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Review on solid-state anaerobic digestion of lignocellulosic biomass and organic solid waste

Khuntia, HK and Paliwal, A and Kumar, DR and Chanakya, HN (2022) Review on solid-state anaerobic digestion of lignocellulosic biomass and organic solid waste. In: Environmental Monitoring and Assessment, 194 (7).

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Official URL: https://doi.org/10.1007/s10661-022-10160-2


Sustainable management of organic solid wastes especially the municipal solid waste (MSW) is essential for the realization of various sustainable development goals (SDGs). Resource recovery centric waste processing technologies generate valorizable products to meet the operations and maintenance (O&M) costs while reducing the GHG emissions. Solid-state anaerobic digestion (SSAD) of organic solid wastes is a biomethanation process performed at a relatively higher total solids (TS) loading in the range of 10–45%. SSAD overcomes various limitations posed by conventional anaerobic slurry digesters such as higher degradable matter per unit volume of the bioreactor resulting in a smaller footprint, low freshwater consumption, low wastewater generation, simple upstream and downstream processes, relatively lower operation, and maintenance costs. This review elucidates the recent developments and critical assessment of different aspects of SSAD, such as bioreactor design, operational strategy, process performances, mass balance, microbial ecology, applications, and mathematical models. A critical assessment revealed that the operating scale of SSAD varies between 1000 and 100,000 ts/year at organic loading rate (OLR) of 2–15 g volatile solids (VS)/L·day. The SSAD experiences process failures due to the formation of volatile fatty acids (VFAs), biogas pockets and clogging of the digestate outlet. Acclimatization of microbes accelerates the startup phase, steady-state performances, and the enrichment of syntrophic microbes with 10–50 times greater population of cellulolytic and xylanolytic microbes in thermophilic SSAD over mesophilic SSAD. Experimental limitations in the accurate determination of rate constants and the oversimplification of biochemical reactions result in an inaccurate prediction by the models.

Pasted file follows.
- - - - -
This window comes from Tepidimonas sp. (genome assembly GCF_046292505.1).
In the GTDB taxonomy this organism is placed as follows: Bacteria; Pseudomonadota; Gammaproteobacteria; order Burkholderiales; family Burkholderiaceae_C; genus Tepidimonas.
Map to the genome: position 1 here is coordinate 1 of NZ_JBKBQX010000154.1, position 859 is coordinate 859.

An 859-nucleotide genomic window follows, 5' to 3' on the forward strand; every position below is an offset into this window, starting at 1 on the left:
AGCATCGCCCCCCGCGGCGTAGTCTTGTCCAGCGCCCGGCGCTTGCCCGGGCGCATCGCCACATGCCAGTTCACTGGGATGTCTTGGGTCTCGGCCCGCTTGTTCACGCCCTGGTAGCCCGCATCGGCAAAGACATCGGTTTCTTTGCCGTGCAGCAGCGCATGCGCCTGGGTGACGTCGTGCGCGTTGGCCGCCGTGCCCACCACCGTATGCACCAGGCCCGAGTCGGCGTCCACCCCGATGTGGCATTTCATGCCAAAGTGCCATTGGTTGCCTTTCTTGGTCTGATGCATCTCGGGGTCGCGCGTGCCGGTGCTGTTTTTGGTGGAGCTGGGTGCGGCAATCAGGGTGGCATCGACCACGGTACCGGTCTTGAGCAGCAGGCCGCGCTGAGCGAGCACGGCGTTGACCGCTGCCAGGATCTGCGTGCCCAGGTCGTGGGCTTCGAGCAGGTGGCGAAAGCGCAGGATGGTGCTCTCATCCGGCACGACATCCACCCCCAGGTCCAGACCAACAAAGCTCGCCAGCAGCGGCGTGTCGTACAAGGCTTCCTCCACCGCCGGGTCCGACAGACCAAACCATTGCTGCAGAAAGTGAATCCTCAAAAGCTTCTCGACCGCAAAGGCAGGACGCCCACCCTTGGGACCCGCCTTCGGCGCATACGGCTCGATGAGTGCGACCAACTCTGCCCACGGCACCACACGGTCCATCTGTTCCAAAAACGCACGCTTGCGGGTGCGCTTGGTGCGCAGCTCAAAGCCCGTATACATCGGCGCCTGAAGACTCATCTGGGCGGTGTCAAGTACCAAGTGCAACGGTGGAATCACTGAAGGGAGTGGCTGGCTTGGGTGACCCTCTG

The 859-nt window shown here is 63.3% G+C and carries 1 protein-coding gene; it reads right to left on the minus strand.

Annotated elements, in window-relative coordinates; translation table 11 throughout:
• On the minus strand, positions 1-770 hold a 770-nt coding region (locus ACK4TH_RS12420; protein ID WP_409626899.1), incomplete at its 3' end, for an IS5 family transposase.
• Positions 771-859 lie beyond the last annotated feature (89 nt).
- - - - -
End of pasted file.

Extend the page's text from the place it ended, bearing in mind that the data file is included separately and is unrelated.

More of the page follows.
Item Type: Journal Article
Publication: Environmental Monitoring and Assessment
Publisher: Springer Science and Business Media Deutschland GmbH
Additional Information: The copyright for this article belongs to the Springer Science and Business Media Deutschland GmbH.
Keywords: biofuel; lignin; lignocellulose; methane, anaerobic growth; biomass; bioreactor; environmental monitoring; procedures; solid waste; waste disposal, Anaerobiosis; Biofuels; Biomass; Bioreactors; Environmental Monitoring; Lignin; Methane; Refuse Disposal; Solid Waste
Department/Centre: Division of Mechanical Sciences > Centre for Sustainable Technologies (formerly ASTRA)
Date Deposited: 04 Jul 2022 06:00
Last Modified: 04 Jul 2022 06:00
URI: https://eprints.iisc.ac.in/id/eprint/74122

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